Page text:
By Rachael Geerts—GBI Composite Materials Engineer
Every year we get questions regarding how to spray WEST SYSTEM® Epoxy. Some people want to know how to thin epoxy so it comes out of a spray gun better while others want to know what Personal Protective Equipment (PPE) is required for spraying epoxy safely. We give them all the same answer: Don’t do it! In short, epoxy is extremely hazardous when sprayed.
Why You Shouldn’t Spray Epoxy
To spray epoxy it must be atomized. This means the tiny epoxy molecules will be airborne. You might be saying to yourself, “Of course the particles of epoxy have to be small enough to be airborne Rachael, that’s the definition of spraying it.” Consider other materials you are used to spraying: hairspray, sunscreen, bug spray, just to name a few. Yet, how much of these relatively less hazardous aerosols do you really want to inhale?
To make matters worse, in order to reduce the viscosity of the epoxy enough for a spray gun to atomize it, you must thin the epoxy with a solvent. In general, we don’t recommend thinning the epoxy with solvents as they can decrease the cured properties. In high enough loadings, solvents can affect every stage of the epoxy curing process.
No Sufficient Protection
To play devil’s advocate, let’s say you thinned the epoxy with a low loading of a common solvent. Now, you not only have to concern yourself with the health and safety effects of the atomized epoxy, but also those of atomized solvent. “That’s okay Rachael, I’ve worked with other fiberglass resins that I’ve sprayed so I know I have to wear a mask.” A mask, even an N-95 or a full face mask, isn’t going to protect you from atomized epoxy. Also, a mask only theoretically prevents you from inhaling the epoxy; it doesn’t prevent absorbing epoxy through your skin.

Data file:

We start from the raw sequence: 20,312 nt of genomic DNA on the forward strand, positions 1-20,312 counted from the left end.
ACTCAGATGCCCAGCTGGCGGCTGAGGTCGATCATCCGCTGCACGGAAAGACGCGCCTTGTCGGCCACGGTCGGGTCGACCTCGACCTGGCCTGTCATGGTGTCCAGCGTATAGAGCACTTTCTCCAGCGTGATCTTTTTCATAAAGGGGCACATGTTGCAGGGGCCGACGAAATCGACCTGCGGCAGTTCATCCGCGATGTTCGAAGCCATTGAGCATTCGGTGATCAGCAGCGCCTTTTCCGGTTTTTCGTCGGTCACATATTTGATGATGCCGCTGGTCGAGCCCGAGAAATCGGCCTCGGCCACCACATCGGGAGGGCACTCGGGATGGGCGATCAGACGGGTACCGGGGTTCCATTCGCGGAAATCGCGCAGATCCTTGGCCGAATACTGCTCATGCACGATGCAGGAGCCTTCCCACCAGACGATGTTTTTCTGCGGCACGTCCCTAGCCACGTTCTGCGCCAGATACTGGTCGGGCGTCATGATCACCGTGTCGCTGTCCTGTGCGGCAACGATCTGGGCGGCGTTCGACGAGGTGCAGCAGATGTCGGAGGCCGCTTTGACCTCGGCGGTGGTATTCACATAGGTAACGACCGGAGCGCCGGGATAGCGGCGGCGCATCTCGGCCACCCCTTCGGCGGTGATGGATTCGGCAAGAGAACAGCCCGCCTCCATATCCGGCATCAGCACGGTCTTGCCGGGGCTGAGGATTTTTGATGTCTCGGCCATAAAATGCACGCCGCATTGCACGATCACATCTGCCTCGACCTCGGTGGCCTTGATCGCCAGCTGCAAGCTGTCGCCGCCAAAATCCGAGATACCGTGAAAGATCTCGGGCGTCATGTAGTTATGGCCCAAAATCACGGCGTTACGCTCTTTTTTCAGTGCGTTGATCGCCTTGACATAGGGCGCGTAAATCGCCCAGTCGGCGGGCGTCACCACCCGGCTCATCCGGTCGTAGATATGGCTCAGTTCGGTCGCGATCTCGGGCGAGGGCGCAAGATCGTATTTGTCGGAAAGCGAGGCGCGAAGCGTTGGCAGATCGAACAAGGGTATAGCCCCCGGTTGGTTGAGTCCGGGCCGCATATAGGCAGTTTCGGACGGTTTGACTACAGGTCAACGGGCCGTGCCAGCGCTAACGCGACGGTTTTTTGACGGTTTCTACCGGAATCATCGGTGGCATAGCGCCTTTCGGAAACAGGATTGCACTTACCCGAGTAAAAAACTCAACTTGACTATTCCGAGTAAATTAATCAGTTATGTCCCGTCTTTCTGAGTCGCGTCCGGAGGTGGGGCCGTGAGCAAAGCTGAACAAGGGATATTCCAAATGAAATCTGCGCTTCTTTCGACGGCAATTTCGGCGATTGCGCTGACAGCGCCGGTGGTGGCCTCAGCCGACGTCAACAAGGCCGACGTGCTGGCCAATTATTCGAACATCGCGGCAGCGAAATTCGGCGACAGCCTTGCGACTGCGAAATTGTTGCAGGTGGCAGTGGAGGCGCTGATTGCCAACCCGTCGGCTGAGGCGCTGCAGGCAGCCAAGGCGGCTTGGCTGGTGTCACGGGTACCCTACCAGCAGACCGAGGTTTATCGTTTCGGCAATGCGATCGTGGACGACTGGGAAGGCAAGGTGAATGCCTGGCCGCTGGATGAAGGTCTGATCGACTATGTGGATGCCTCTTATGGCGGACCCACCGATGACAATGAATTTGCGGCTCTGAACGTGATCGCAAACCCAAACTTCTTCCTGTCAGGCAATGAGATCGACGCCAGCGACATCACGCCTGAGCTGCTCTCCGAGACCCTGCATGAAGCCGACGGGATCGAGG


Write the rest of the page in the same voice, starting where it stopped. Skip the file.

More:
Perhaps you could find a pressurized suit with air provided (not generated, provided) from an outside source. That would help you in the immediate application but then you also have to understand how solvents affect the epoxy’s curing reaction time.
Beware the Green Stage
The epoxy curing reaction is very slow compared to polyester, vinyl ester, or the glues used in spray tack and hairspray. WEST SYSTEM 105 Resin® with 205 Fast Hardener® takes about 60 minutes to gel in a thin film (~1/16″ or ~63 mils thick). That means for at least 60 minutes, atomized epoxy that hasn’t yet reached the tacky state can float around the room. Then there are another 6-8 hours during which the epoxy is trying to cure to a solid-state we call the green stage. It’s when epoxy has enough cross-link density to become solid but is still reacting chemically. The 6-8 hour mark is when the green stage begins, assuming your solvent hasn’t affected that too much, not when the green stage ends. The epoxy could stay green for hours to days later. Walking into the shop while atomized epoxy is in the green stage can kick up these tiny particles. Without a pressurized suit with an external air source hooked up, these epoxy particles pose serious health effects including skin sensitization, respiratory tract irritation or burns, or, as if those weren’t enough, chemical pneumonia.
Overspray of Atomized Epoxy
If you have ever spray-painted something then you know how much overspray there can be, and that’s with a product designed to settle to the surface within 5 or 10 minutes of spraying it. Think of how far small, atomized epoxy particles can travel with that nice summer breeze blowing through the shop, or through the heating system when you’re working in the garage or the basement in the winter.
For the sake of this example, let’s limit the overspray radius to six feet. Now when the epoxy has cured, everything within six feet of the edge of your project is coated with a thin layer of epoxy.
We appreciate our customers and want you to be successful. Contracting chemical pneumonia or having everything in your shop coated with epoxy is not “success” in our book.
The Good News
You don’t need to spray epoxy to get a solid repair or a great-looking part. Just visit westsystem.com and follow our tips on how to properly apply epoxy. Still have questions? Call our Technical Staff weekdays from 9:00 AM to 5:00 PM EST at 886-937-8797 (toll-free).